"Dear Parents,‌‌‌‌After much research this summer, I am trying something new. Homework will only consist of work that your student did not finish during the school day. There will be no formally assigned homework this year.‌‌‌‌Research has been unable to prove that homework improves student performance. Rather, I ask that you spend your evenings doing things that are proven to correlate with student success. Eat dinner as a family, read together, play outside, and get your child to bed early.‌‌‌‌Thanks,‌‌‌‌Mrs. Brandy Young"

Her note struck a powerful chord with parents everywhere.

So far, it's been shared nearly 70,000 times by moms and dads who are tired of playing "homework police" or just want a little more quality time with their kids at night.

Brandy Young is right: The research on the effectiveness of homework is a mixed bag, especially for kids as young as second grade.

That's not to say developing good study habits isn't important, especially as students graduate to much more difficult subjects like advanced math. Because it is!

But imagination, social skills, family bonding, and even just getting enough sleep are also important. It's nice to see a teacher who recognizes that a lot of different things go in to making a well-rounded kid.

Students "work hard all day. When they go home they have other things they need to learn there," Young told CBS News. "I'm trying to develop their whole person."

Educating our kids is a seriously important job, and there are a lot of different ways to get that job done right.

But it's not hard to see why people are getting excited about Young's approach: More reading and playtime for our kids and fewer brain-busting long division problems for us to help with.

That's a win-win.

True

When Molly Reeser was a student at Michigan State University, she took a job mucking horse stalls to help pay for classes. While she was there, she met a 10-year-old girl named Casey, who was being treated for cancer, and — because both were animal lovers — they became fast friends.

Two years later, Casey died of cancer.

"Everyone at the barn wanted to do something to honor her memory," Molly remembers. A lot of suggestions were thrown out, but Molly knew that there was a bigger, more enduring way to do it.

"I saw firsthand how horses helped Casey and her family escape from the difficult and terrifying times they were enduring. I knew that there must be other families who could benefit from horses in the way she and her family had."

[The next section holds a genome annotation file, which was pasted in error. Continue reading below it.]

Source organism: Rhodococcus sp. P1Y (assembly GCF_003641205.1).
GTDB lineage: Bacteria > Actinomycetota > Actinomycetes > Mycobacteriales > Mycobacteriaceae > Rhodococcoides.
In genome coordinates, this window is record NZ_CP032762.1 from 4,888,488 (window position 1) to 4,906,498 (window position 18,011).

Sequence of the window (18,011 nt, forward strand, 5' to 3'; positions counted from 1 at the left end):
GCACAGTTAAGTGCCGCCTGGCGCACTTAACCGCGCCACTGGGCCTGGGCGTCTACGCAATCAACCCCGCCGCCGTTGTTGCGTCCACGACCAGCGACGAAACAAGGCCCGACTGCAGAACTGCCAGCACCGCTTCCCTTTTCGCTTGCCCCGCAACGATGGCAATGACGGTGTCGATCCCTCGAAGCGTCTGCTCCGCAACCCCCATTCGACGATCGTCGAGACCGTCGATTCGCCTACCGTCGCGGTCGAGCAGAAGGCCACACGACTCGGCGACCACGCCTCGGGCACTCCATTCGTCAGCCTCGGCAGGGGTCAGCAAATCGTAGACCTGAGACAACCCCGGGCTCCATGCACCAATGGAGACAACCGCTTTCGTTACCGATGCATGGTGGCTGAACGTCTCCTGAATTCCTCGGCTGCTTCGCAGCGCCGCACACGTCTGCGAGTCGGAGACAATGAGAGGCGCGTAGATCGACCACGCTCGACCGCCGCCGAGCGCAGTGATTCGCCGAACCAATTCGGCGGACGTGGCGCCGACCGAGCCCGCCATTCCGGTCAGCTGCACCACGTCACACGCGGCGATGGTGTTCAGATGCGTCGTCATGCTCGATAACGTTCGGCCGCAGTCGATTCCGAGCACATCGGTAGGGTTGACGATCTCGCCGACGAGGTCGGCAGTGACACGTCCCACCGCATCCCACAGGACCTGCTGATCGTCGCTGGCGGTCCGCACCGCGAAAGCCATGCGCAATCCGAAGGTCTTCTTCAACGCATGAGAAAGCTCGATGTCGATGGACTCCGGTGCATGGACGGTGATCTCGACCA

Molly approached the barn owners and asked if they would be open to letting her hold a one-day event. She wanted to bring pediatric cancer patients to the farm, where they could enjoy the horses and peaceful setting. They agreed, and with the help of her closest friends and the "emergency" credit card her parents had given her, Molly created her first Camp Casey. She worked with the local hospital where Casey had been a patient and invited 20 patients, their siblings and their parents.

The event was a huge success — and it was originally meant to be just that: a one-day thing. But, Molly says, "I believe Casey had other plans."

One week after the event, Molly received a letter from a five-year-old boy who had brain cancer. He had been at Camp Casey and said it was "the best day of his life."

"[After that], I knew that we had to pull it off again," Molly says. And they did. Every month for the next few years, they threw a Camp Casey. And when Molly graduated, she did the most terrifying thing she had ever done and told her parents that she would be waitressing for a year to see if it might be possible to turn Camp Casey into an actual nonprofit organization. That year of waitressing turned into six, but in the end she was able to pull it off: by 2010, Camp Casey became a non-profit with a paid staff.

"I am grateful for all the ways I've experienced good luck in my life and, therefore, I believe I have a responsibility to give back. It brings me tremendous joy to see people, animals, or things coming together to create goodness in a world that can often be filled with hardships."

Camp Casey serves 1500 children under the age of 18 each year in Michigan. "The organization looks different than when it started," Molly says. "We now operate four cost-free programs that bring accessible horseback riding and recreational services to children with cancer, sickle cell disease, and other life-threatening illnesses."